# CAMeL-Lab /bert-base-arabic-camelbert-msa-eighth

11 kB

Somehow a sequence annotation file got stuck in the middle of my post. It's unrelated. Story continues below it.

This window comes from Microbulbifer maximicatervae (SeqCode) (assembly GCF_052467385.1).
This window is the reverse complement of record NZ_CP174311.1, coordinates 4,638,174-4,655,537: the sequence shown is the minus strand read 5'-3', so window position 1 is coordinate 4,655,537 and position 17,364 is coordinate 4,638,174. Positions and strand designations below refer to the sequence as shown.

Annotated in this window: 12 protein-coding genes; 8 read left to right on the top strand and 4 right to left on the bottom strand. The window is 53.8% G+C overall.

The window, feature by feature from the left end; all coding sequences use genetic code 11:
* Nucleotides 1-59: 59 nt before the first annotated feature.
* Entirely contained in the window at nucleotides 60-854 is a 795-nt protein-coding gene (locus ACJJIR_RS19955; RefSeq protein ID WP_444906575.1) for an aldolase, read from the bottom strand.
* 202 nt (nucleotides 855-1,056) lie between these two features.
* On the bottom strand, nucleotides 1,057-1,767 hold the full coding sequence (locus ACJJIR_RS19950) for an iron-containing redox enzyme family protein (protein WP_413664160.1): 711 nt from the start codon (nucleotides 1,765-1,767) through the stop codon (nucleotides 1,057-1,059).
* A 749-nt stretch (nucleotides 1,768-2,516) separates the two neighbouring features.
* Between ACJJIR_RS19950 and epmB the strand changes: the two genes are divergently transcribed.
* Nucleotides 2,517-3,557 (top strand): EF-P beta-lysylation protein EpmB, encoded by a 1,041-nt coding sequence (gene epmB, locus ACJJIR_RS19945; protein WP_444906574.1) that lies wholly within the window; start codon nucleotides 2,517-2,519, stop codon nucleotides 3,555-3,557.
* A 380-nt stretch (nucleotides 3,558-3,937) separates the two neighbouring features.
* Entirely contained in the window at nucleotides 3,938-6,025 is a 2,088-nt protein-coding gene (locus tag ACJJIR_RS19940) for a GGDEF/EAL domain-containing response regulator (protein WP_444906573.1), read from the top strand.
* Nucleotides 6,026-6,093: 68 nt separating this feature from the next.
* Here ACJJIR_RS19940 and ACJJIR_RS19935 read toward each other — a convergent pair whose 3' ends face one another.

--- language: - ar license: apache-2.0 widget: - text: "الهدف من الحياة هو [MASK] ." --- # CAMeLBERT: A collection of pre-trained models for Arabic NLP tasks ## Model description **CAMeLBERT** is a collection of BERT models pre-trained on Arabic texts with different sizes and variants. We release pre-trained language models for Modern Standard Arabic (MSA), dialectal Arabic (DA), and classical Arabic (CA), in addition to a model pre-trained on a mix of the three. We also provide additional models that are pre-trained on a scaled-down set of the MSA variant (half, quarter, eighth, and sixteenth). The details are described in the paper *"[The Interplay of Variant, Size, and Task Type in Arabic Pre-trained Language Models](https://arxiv.org/abs/2103.06678)."* This model card describes **CAMeLBERT-MSA-eighth** (bert-base-arabic-camelbert-msa-eighth), a model pre-trained on an eighth of the full MSA dataset. ||Model|Variant|Size|#Word| |-|-|:-:|-:|-:| ||bert-base-arabic-camelbert-mix|CA,DA,MSA|167GB|17.3B| ||bert-base-arabic-camelbert-ca|CA|6GB|847M| ||bert-base-arabic-camelbert-da|DA|54GB|5.8B| ||bert-base-arabic-camelbert-msa|MSA|107GB|12.6B| ||bert-base-arabic-camelbert-msa-half|MSA|53GB|6.3B| ||bert-base-arabic-camelbert-msa-quarter|MSA|27GB|3.1B| |✔|bert-base-arabic-camelbert-msa-eighth|MSA|14GB|1.6B| ||bert-base-arabic-camelbert-msa-sixteenth|MSA|6GB|746M| ## Intended uses You can use the released model for either masked language modeling or next sentence prediction. However, it is mostly intended to be fine-tuned on an NLP task, such as NER, POS tagging, sentiment analysis, dialect identification, and poetry classification. We release our fine-tuninig code [here](https://github.com/CAMeL-Lab/CAMeLBERT). #### How to use You can use this model directly with a pipeline for masked language modeling: python >>> from transformers import pipeline >>> unmasker = pipeline('fill-mask', model='CAMeL-Lab/bert-base-arabic-camelbert-msa-eighth') >>> unmasker("الهدف من الحياة هو [MASK] .") [{'sequence': '[CLS] الهدف من الحياة هو الحياة. [SEP]', 'score': 0.057812128216028214, 'token': 3696, 'token_str': 'الحياة'}, {'sequence': '[CLS] الهدف من الحياة هو النجاح. [SEP]', 'score': 0.05573025345802307, 'token': 6232, 'token_str': 'النجاح'}, {'sequence': '[CLS] الهدف من الحياة هو الكمال. [SEP]', 'score': 0.035942986607551575, 'token': 17188, 'token_str': 'الكمال'}, {'sequence': '[CLS] الهدف من الحياة هو التعلم. [SEP]', 'score': 0.03375256434082985, 'token': 12554, 'token_str': 'التعلم'}, {'sequence': '[CLS] الهدف من الحياة هو العمل. [SEP]', 'score': 0.030303971841931343, 'token': 2854, 'token_str': 'العمل'}]  *Note*: to download our models, you would need transformers>=3.5.0. Otherwise, you could download the models manually. Here is how to use this model to get the features of a given text in PyTorch: python from transformers import AutoTokenizer, AutoModel tokenizer = AutoTokenizer.from_pretrained('CAMeL-Lab/bert-base-arabic-camelbert-msa-eighth') model = AutoModel.from_pretrained('CAMeL-Lab/bert-base-arabic-camelbert-msa-eighth') text = "مرحبا يا عالم." encoded_input = tokenizer(text, return_tensors='pt') output = model(**encoded_input)  and in TensorFlow: python from transformers import AutoTokenizer, TFAutoModel tokenizer = AutoTokenizer.from_pretrained('CAMeL-Lab/bert-base-arabic-camelbert-msa-eighth') model = TFAutoModel.from_pretrained('CAMeL-Lab/bert-base-arabic-camelbert-msa-eighth') text = "مرحبا يا عالم." encoded_input = tokenizer(text, return_tensors='tf') output = model(encoded_input)  ## Training data - MSA (Modern Standard Arabic) - [The Arabic Gigaword Fifth Edition](https://catalog.ldc.upenn.edu/LDC2011T11) - [Abu El-Khair Corpus](http://www.abuelkhair.net/index.php/en/arabic/abu-el-khair-corpus) - [OSIAN corpus](https://vlo.clarin.eu/search;jsessionid=31066390B2C9E8C6304845BA79869AC1?1&q=osian) - [Arabic Wikipedia](https://archive.org/details/arwiki-20190201) - The unshuffled version of the Arabic [OSCAR corpus](https://oscar-corpus.com/) ## Training procedure We use [the original implementation](https://github.com/google-research/bert) released by Google for pre-training. We follow the original English BERT model's hyperparameters for pre-training, unless otherwise specified. ### Preprocessing - After extracting the raw text from each corpus, we apply the following pre-processing. - We first remove invalid characters and normalize white spaces using the utilities provided by [the original BERT implementation](https://github.com/google-research/bert/blob/eedf5716ce1268e56f0a50264a88cafad334ac61/tokenization.py#L286-L297). - We also remove lines without any Arabic characters. - We then remove diacritics and kashida using [CAMeL Tools](https://github.com/CAMeL-Lab/camel_tools). - Finally, we split each line into sentences with a heuristics-based sentence segmenter. - We train a WordPiece tokenizer on the entire dataset (167 GB text) with a vocabulary size of 30,000 using [HuggingFace's tokenizers](https://github.com/huggingface/tokenizers). - We do not lowercase letters nor strip accents. ### Pre-training - The model was trained on a single cloud TPU (v3-8) for one million steps in total. - The first 90,000 steps were trained with a batch size of 1,024 and the rest was trained with a batch size of 256. - The sequence length was limited to 128 tokens for 90% of the steps and 512 for the remaining 10%. - We use whole word masking and a duplicate factor of 10. - We set max predictions per sequence to 20 for the dataset with max sequence length of 128 tokens and 80 for the dataset with max sequence length of 512 tokens. - We use a random seed of 12345, masked language model probability of 0.15, and short sequence probability of 0.1. - The optimizer used is Adam with a learning rate of 1e-4, \$$\beta_{1} = 0.9\$$ and \$$\beta_{2} = 0.999\$$, a weight decay of 0.01, learning rate warmup for 10,000 steps and linear decay of the learning rate after. ## Evaluation results - We evaluate our pre-trained language models on five NLP tasks: NER, POS tagging, sentiment analysis, dialect identification, and poetry classification. - We fine-tune and evaluate the models using 12 dataset. - We used Hugging Face's transformers to fine-tune our CAMeLBERT models. - We used transformers v3.1.0 along with PyTorch v1.5.1. - The fine-tuning was done by adding a fully connected linear layer to the last hidden state. - We use \$$F_{1}\$$ score as a metric for all tasks. - Code used for fine-tuning is available [here](https://github.com/CAMeL-Lab/CAMeLBERT). ### Results | Task | Dataset | Variant | Mix | CA | DA | MSA | MSA-1/2 | MSA-1/4 | MSA-1/8 | MSA-1/16 | | -------------------- | --------------- | ------- | ----- | ----- | ----- | ----- | ------- | ------- | ------- | -------- | | NER | ANERcorp | MSA | 80.8% | 67.9% | 74.1% | 82.4% | 82.0% | 82.1% | 82.6% | 80.8% | | POS | PATB (MSA) | MSA | 98.1% | 97.8% | 97.7% | 98.3% | 98.2% | 98.3% | 98.2% | 98.2% | | | ARZTB (EGY) | DA | 93.6% | 92.3% | 92.7% | 93.6% | 93.6% | 93.7% | 93.6% | 93.6% | | | Gumar (GLF) | DA | 97.3% | 97.7% | 97.9% | 97.9% | 97.9% | 97.9% | 97.9% | 97.9% | | SA | ASTD | MSA | 76.3% | 69.4% | 74.6% | 76.9% | 76.0% | 76.8% | 76.7% | 75.3% | | | ArSAS | MSA | 92.7% | 89.4% | 91.8% | 93.0% | 92.6% | 92.5% | 92.5% | 92.3% | | | SemEval | MSA | 69.0% | 58.5% | 68.4% | 72.1% | 70.7% | 72.8% | 71.6% | 71.2% | | DID | MADAR-26 | DA | 62.9% | 61.9% | 61.8% | 62.6% | 62.0% | 62.8% | 62.0% | 62.2% | | | MADAR-6 | DA | 92.5% | 91.5% | 92.2% | 91.9% | 91.8% | 92.2% | 92.1% | 92.0% | | | MADAR-Twitter-5 | MSA | 75.7% | 71.4% | 74.2% | 77.6% | 78.5% | 77.3% | 77.7% | 76.2% | | | NADI | DA | 24.7% | 17.3% | 20.1% | 24.9% | 24.6% | 24.6% | 24.9% | 23.8% | | Poetry | APCD | CA | 79.8% | 80.9% | 79.6% | 79.7% | 79.9% | 80.0% | 79.7% | 79.8% | ### Results (Average) | | Variant | Mix | CA | DA | MSA | MSA-1/2 | MSA-1/4 | MSA-1/8 | MSA-1/16 | | -------------------- | ------- | ----- | ----- | ----- | ----- | ------- | ------- | ------- | -------- | | Variant-wise-average[[1]](#footnote-1) | MSA | 82.1% | 75.7% | 80.1% | 83.4% | 83.0% | 83.3% | 83.2% | 82.3% | | | DA | 74.4% | 72.1% | 72.9% | 74.2% | 74.0% | 74.3% | 74.1% | 73.9% | | | CA | 79.8% | 80.9% | 79.6% | 79.7% | 79.9% | 80.0% | 79.7% | 79.8% | | Macro-Average | ALL | 78.7% | 74.7% | 77.1% | 79.2% | 79.0% | 79.2% | 79.1% | 78.6% | [1]: Variant-wise-average refers to average over a group of tasks in the same language variant. ## Acknowledgements This research was supported with Cloud TPUs from Google’s TensorFlow Research Cloud (TFRC). ## Citation bibtex @inproceedings{inoue-etal-2021-interplay, title = "The Interplay of Variant, Size, and Task Type in {A}rabic Pre-trained Language Models", author = "Inoue, Go and Alhafni, Bashar and Baimukan, Nurpeiis and Bouamor, Houda and Habash, Nizar", booktitle = "Proceedings of the Sixth Arabic Natural Language Processing Workshop", month = apr, year = "2021", address = "Kyiv, Ukraine (Online)", publisher = "Association for Computational Linguistics", abstract = "In this paper, we explore the effects of language variants, data sizes, and fine-tuning task types in Arabic pre-trained language models. To do so, we build three pre-trained language models across three variants of Arabic: Modern Standard Arabic (MSA), dialectal Arabic, and classical Arabic, in addition to a fourth language model which is pre-trained on a mix of the three. We also examine the importance of pre-training data size by building additional models that are pre-trained on a scaled-down set of the MSA variant. We compare our different models to each other, as well as to eight publicly available models by fine-tuning them on five NLP tasks spanning 12 datasets. Our results suggest that the variant proximity of pre-training data to fine-tuning data is more important than the pre-training data size. We exploit this insight in defining an optimized system selection model for the studied tasks.", }